0301 GMT December 11, 2019
The environment secretary Michael Gove confirmed the ban on the supply of the items after an open consultation revealed ‘overwhelming’ public support for the move, independent.co.uk wrote.
The ban will include exemptions to ensure that those with medical needs or a disability are able to continue to access plastic straws, the government said.
Gove said: “Urgent and decisive action is needed to tackle plastic pollution and protect our environment. These items are often used for just a few minutes but take hundreds of years to break down, ending up in our seas and oceans and harming precious marine life.
“So today I am taking action to turn the tide on plastic pollution, and ensure we leave our environment in a better state for future generations.”
In England, it is estimated we use 8.5 billion plastic straws, 316 million plastic stirrers and 1.8 billion plastic-stemmed cotton buds a year, according to government figures.
An estimated 10 percent of cotton buds are flushed down toilets and can end up in waterways and oceans.
The consultation revealed 80 percent of respondents backed a ban on the distribution and sale of plastic straws, 90 percent backed a ban on drinks stirrers, and 89 percent supported a ban on cotton buds.
Paper straws and cotton buds with paper stems are already widely available.
It is estimated there is over 150 million tons of plastic waste polluting the world’s oceans and every year around a million birds and over 100,000 sea mammals die from eating and getting tangled in plastic waste.
A recent report estimates the quantity of plastic in the sea will treble by 2025.
The ban on straws, stirrers and cotton buds is the latest policy announced by the UK government to crackdown on plastic.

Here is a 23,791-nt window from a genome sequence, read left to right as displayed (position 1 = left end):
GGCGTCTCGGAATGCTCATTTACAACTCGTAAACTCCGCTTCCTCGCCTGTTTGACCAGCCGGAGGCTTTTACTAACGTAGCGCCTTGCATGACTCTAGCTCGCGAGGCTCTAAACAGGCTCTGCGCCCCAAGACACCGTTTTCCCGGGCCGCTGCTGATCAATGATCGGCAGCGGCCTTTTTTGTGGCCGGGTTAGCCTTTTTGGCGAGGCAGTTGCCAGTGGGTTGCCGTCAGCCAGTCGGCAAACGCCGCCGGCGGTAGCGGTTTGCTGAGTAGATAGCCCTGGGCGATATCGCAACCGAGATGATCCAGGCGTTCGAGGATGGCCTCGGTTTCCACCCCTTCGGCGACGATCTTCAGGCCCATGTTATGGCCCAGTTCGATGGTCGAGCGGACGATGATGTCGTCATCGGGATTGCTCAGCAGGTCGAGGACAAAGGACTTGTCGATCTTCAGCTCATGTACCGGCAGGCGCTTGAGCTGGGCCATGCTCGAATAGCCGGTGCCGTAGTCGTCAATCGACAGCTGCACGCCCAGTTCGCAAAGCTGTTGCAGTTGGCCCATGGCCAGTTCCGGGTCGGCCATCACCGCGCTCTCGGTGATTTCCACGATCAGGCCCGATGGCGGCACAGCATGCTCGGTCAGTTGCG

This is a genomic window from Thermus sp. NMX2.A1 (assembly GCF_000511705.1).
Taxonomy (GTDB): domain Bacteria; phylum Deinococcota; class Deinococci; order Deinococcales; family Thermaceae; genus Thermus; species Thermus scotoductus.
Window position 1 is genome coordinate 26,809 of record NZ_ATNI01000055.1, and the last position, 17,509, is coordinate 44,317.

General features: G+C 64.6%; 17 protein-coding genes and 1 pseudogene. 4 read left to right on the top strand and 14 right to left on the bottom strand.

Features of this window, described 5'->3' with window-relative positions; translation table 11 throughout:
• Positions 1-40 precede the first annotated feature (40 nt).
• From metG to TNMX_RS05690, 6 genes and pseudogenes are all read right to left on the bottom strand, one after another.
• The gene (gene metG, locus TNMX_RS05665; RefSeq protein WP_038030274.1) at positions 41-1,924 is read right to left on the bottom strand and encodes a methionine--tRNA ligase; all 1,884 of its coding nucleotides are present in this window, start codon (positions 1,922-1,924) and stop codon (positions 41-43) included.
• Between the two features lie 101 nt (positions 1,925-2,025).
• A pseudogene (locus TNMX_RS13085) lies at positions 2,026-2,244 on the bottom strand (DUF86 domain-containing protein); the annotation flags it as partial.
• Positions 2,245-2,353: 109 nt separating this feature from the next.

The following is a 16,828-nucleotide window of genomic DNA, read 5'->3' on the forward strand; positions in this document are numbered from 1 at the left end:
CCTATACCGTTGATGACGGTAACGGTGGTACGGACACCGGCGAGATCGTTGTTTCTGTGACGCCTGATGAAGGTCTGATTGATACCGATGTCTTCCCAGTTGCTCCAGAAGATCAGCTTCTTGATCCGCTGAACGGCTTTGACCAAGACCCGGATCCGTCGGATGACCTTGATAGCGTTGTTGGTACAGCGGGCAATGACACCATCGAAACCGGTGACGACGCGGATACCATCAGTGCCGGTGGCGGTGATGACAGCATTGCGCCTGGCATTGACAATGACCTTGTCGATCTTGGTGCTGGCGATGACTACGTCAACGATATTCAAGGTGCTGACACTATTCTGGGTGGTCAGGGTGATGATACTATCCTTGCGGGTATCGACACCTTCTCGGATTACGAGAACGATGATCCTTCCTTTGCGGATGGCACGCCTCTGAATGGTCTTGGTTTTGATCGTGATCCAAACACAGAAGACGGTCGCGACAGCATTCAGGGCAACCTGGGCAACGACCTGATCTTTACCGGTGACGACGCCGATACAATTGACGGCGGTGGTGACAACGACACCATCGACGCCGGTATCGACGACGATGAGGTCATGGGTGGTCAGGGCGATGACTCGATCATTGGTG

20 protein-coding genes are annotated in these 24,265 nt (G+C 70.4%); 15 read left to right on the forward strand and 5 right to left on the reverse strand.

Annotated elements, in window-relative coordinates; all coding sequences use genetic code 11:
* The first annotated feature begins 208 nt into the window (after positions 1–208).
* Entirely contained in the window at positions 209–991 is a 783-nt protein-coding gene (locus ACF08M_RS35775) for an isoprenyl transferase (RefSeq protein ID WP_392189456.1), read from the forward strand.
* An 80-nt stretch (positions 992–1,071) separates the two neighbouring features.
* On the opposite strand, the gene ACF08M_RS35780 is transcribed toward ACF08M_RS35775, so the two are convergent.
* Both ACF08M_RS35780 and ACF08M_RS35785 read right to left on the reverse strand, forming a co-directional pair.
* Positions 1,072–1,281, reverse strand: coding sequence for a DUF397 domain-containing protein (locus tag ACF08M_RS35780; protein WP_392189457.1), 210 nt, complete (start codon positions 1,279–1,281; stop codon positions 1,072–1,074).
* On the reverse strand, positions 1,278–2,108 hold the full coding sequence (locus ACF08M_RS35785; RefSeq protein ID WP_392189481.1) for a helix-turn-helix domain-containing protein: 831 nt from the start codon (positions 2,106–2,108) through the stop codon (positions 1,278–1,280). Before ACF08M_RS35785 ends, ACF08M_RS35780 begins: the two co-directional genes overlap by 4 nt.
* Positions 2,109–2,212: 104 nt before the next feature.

The plastic microbeads ban came into force last year, and the 5p plastic bag charge was introduced in 2015 — which the government says has led to nine billion fewer bags distributed.
Sam Chetan-Welsh, political campaigner for Greenpeace UK, said: “It’s been a long time coming, but we welcome the news that Department for Environment, Food and Rural Affairs (DEFRA) are finally enforcing a ban on throwaway plastics like straws, cotton buds and stirrers. The reality is though that these bans only scratch the surface.
“To really tackle the plastic crisis we need bigger bolder action from this government — including targets to radically reduce the production of single-use plastics and an all-inclusive deposit return scheme for drinks containers.”
Laura Foster, from the Marine Conservation Society, said: “We are delighted with this government decision which will help consumers move to a more plastic-free lifestyle.
“Surveys last year during our Great British Beach Clean showed, for instance, that cotton buds were in the Top 10 items found by volunteers — with an average 17 found per every 100 meters of beach in England. It's right that plastic cotton buds should be banned.
“While we strongly welcome today's announcement, we now need Michael Gove to go further in moving to reduce plastic consumption overall and increase recycling rates, particularly with a fully inclusive deposit return scheme for bottles and glass.
“It's clear that the public mood has changed and what we need to see now is further action by retailers and the government to encourage a move against all single use plastic and to improve recycling.”
Lauren West, from Muscular Dystrophy UK, said: “Plastic straws are sometimes the only type of straw that work for disabled people due to their flexibility and ability to be used in hot and cold drinks.
“We’re pleased the government has recognized this in its proposals put forward today.”